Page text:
Saoirse Ronan and Emory Cohen in the 2015 film adaptation of Tóibín's novel Brooklyn
Saoirse Ronan and Emory Cohen in the 2015 film adaptation of Tóibín’s novel Brooklyn Photograph: Lionsgate / Allstar

Tóibín’s life has parallels with both authors (he shares James’s unapologetic sociability), most strikingly with Mann, one of the five brothers, the artistic son of a widowed mother, who ends up in exile in Los Angeles; he even taught at Princeton. “You end up exploring the things that interest you,” says Tóibín. “Obviously there were things he had to imagine: money and power, the rise of Hitler.” Mann does not emerge as a heroic figure either in private (he did not attend his son Klaus’s funeral because he was on a book tour) or as the most influential writer in Germany during the interwar years: a morally ambiguous will to write, The Characters Complex or unpleasant are “essential” in fiction, believes Tóibín.

From his first novel The South, published when he was 35 years old, he has repeatedly returned to the stretch of the Wexford coastline of his childhood. He would never have believed that this “so temperate place, where in summer there is more drizzle than rain, more clouds than sun” could have provided “enough expression or sense of life or drama” as a backdrop for so many novels, he said. He says. “Going back to that over and over has been rich and amazing.”

But, like many of his Irish literary ancestors, he also needs to escape; every novel he tells is a reaction against his predecessor. After the fourth, Booker shortlisted The Blackwater Lightship, in which three generations of women and three gay men are trapped in a dilapidated house on the coast for seven days: “there is a lot of rain and a lot of tea and a lot of recriminations” – it was a relief to soak up the sophisticated vibe of Henry James, “writing those longer sentences, more elaborate dialogue and having a lot of duchesses.”

But then he finished with the duchesses and wanted to go home. So he wrote Brooklyn, which goes back to Enniscorthy and the lives of the small-town Irish. “Oh thank goodness a book of yours that we can finally read,” someone told him. After Nora Webster, a poignant and stark fiction in the aftermath of her father’s death, she felt “I never want to go back to that house again, I never want to go back to that kind of slow-burning pain.” So it was a pleasure to turn to the cosmopolitan and wealthy Manns, “after writing another Irish novel in which nobody has a penny.”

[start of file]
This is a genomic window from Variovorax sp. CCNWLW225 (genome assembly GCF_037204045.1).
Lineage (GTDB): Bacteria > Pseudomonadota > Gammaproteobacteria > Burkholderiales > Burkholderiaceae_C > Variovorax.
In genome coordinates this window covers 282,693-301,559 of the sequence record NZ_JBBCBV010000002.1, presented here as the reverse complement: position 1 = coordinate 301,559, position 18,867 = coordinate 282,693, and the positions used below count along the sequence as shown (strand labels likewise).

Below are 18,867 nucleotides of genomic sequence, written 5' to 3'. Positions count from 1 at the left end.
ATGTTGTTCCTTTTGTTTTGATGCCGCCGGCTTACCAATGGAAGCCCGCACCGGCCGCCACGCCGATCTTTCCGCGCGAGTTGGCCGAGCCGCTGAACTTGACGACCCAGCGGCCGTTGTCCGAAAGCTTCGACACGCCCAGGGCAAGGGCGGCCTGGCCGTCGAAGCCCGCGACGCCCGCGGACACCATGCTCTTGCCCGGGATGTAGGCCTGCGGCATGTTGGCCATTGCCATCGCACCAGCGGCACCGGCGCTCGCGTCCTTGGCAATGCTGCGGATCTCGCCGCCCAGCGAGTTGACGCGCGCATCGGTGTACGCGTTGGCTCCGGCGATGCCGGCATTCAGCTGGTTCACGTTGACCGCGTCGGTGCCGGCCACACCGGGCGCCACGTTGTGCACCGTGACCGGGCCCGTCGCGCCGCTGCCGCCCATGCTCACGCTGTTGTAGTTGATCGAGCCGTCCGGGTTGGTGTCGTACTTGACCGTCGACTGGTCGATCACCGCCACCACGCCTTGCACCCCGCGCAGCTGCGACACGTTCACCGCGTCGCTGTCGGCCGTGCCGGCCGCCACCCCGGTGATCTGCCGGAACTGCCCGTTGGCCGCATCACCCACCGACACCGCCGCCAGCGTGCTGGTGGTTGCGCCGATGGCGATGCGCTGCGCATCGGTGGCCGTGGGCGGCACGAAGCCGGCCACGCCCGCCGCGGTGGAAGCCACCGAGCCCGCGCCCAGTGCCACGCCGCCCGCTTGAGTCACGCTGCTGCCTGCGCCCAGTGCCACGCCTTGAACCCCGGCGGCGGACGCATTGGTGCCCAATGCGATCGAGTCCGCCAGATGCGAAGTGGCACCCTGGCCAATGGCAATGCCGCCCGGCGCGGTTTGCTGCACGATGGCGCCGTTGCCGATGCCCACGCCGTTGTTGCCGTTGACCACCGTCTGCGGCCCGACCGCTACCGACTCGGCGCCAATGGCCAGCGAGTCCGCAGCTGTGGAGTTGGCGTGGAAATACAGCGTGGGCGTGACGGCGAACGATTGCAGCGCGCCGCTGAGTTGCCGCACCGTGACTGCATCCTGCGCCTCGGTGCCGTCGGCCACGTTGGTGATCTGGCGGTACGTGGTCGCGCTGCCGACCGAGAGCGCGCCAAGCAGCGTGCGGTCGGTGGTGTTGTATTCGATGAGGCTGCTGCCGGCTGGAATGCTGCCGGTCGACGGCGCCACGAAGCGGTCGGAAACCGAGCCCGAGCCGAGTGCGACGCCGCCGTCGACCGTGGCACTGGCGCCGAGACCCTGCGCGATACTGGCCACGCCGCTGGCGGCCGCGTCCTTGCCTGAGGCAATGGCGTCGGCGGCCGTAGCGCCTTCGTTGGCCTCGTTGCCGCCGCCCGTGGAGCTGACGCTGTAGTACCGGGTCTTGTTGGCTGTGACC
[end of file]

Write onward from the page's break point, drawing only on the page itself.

While he might be in sunny California right now, he’s also in Wexford once again, working on his next two novels, one of which, excitingly, is a Brooklyn sequel and short story collection. “So get back up in a big way.”

Another constant in his fiction is the longing for an absent mother (when his father fell ill suddenly he did not see his mother for three months), and it is there again in The Wizard, when young Thomas is left alone for a while. year in Lübeck. “Will not disappear!” Tóibín whispers theatrically. He credits his reputation for convincing and complicated female characters (Eilis Lacey in Brooklyn, Nora Webster) to a childhood spent in a house full of women, listening to his mother, aunts and sisters speak. “It’s more about voices,” he says. Also his fascination with the gaps between what is said and what is felt, especially the unspeakable.

Of all his work, what makes him most proud is the short story (25,000 words), A Long Winter, which brings to an end his collection Mothers and sons. Written after the death of his mother and brother, he found in the story of poor Miguel who day after day searches for his mother in the Pyrenees, a metaphor for his “very raw and difficult feelings,” he says. “It was then that I felt that everything went well.”

On a good day, you will do nothing but write. “You need to immerse yourself in it, because you want the reading process to be immersive in the same way,” he says. “It’s a matter of being in mental pajamas all day.” He’s back to handwriting, holding a neatly written notebook with the first few pages of the new Brooklyn on the screen, making corrections and additions as he writes it.

“What will happen if the writer crashes?” a bank employee once asked when he was looking for a loan. I said, ‘You could stop the bullshit!’ Writer’s block, for crying out loud! It’s one of those things that other people think writers have. “

Despite his prodigious production and limitless curiosity, he feels “lazy as sin.” It must be something Catholic. “I think that I am a big lazy person, that there are other people who are working very hard and that I am not one of those people. And that I have to encourage myself ”, he says. “That’s a funny thing and it’s true.”

For Tóibín, writing is a form of self-erasure: “the page is not a mirror, it is blank,” he constantly remembers. As a novelist, “you need to disappear,” he says, waving his hands like a magician, “to convey the feelings to the character and make sure they are not yours. This is for a reader, not for you. You are not here,” he says covering his face with hands. “And when you look, there is NOTHING except what is blank and you have to fill it out.”

Colm Tóibín’s The Wizard is a Viking publication (£ 18.99). To support the Guardian and Observer, request your copy at guardianbookshop.com. Shipping charges may apply